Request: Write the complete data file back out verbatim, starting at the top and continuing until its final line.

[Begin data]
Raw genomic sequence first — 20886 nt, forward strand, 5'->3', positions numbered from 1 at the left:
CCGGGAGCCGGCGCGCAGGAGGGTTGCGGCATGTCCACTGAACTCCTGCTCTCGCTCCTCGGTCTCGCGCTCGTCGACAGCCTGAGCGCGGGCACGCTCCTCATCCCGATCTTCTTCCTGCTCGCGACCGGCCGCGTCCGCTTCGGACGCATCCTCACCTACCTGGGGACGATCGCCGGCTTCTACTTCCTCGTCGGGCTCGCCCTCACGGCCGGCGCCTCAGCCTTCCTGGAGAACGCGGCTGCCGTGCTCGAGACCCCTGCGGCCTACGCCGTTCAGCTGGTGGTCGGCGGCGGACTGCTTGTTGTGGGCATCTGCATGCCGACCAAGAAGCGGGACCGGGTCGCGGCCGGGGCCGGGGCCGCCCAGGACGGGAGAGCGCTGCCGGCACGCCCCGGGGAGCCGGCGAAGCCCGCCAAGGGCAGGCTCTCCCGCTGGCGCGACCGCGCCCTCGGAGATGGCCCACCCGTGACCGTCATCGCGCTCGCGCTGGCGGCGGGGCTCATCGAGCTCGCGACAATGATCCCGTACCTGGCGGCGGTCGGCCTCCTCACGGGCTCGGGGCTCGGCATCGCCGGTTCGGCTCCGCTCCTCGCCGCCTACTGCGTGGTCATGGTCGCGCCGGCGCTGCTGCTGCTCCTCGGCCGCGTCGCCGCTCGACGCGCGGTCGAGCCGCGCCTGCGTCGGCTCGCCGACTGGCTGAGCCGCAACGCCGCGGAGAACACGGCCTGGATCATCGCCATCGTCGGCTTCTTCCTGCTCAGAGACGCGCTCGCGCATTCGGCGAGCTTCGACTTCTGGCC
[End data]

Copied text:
Raw genomic sequence first — 20886 nt, forward strand, 5'->3', positions numbered from 1 at the left:
CCGGGAGCCGGCGCGCAGGAGGGTTGCGGCATGTCCACTGAACTCCTGCTCTCGCTCCTCGGTCTCGCGCTCGTCGACAGCCTGAGCGCGGGCACGCTCCTCATCCCGATCTTCTTCCTGCTCGCGACCGGCCGCGTCCGCTTCGGACGCATCCTCACCTACCTGGGGACGATCGCCGGCTTCTACTTCCTCGTCGGGCTCGCCCTCACGGCCGGCGCCTCAGCCTTCCTGGAGAACGCGGCTGCCGTGCTCGAGACCCCTGCGGCCTACGCCGTTCAGCTGGTGGTCGGCGGCGGACTGCTTGTTGTGGGCATCTGCATGCCGACCAAGAAGCGGGACCGGGTCGCGGCCGGGGCCGGGGCCGCCCAGGACGGGAGAGCGCTGCCGGCACGCCCCGGGGAGCCGGCGAAGCCCGCCAAGGGCAGGCTCTCCCGCTGGCGCGACCGCGCCCTCGGAGATGGCCCACCCGTGACCGTCATCGCGCTCGCGCTGGCGGCGGGGCTCATCGAGCTCGCGACAATGATCCCGTACCTGGCGGCGGTCGGCCTCCTCACGGGCTCGGGGCTCGGCATCGCCGGTTCGGCTCCGCTCCTCGCCGCCTACTGCGTGGTCATGGTCGCGCCGGCGCTGCTGCTGCTCCTCGGCCGCGTCGCCGCTCGACGCGCGGTCGAGCCGCGCCTGCGTCGGCTCGCCGACTGGCTGAGCCGCAACGCCGCGGAGAACACGGCCTGGATCATCGCCATCGTCGGCTTCTTCCTGCTCAGAGACGCGCTCGCGCATTCGGCGAGCTTCGACTTCTGGCC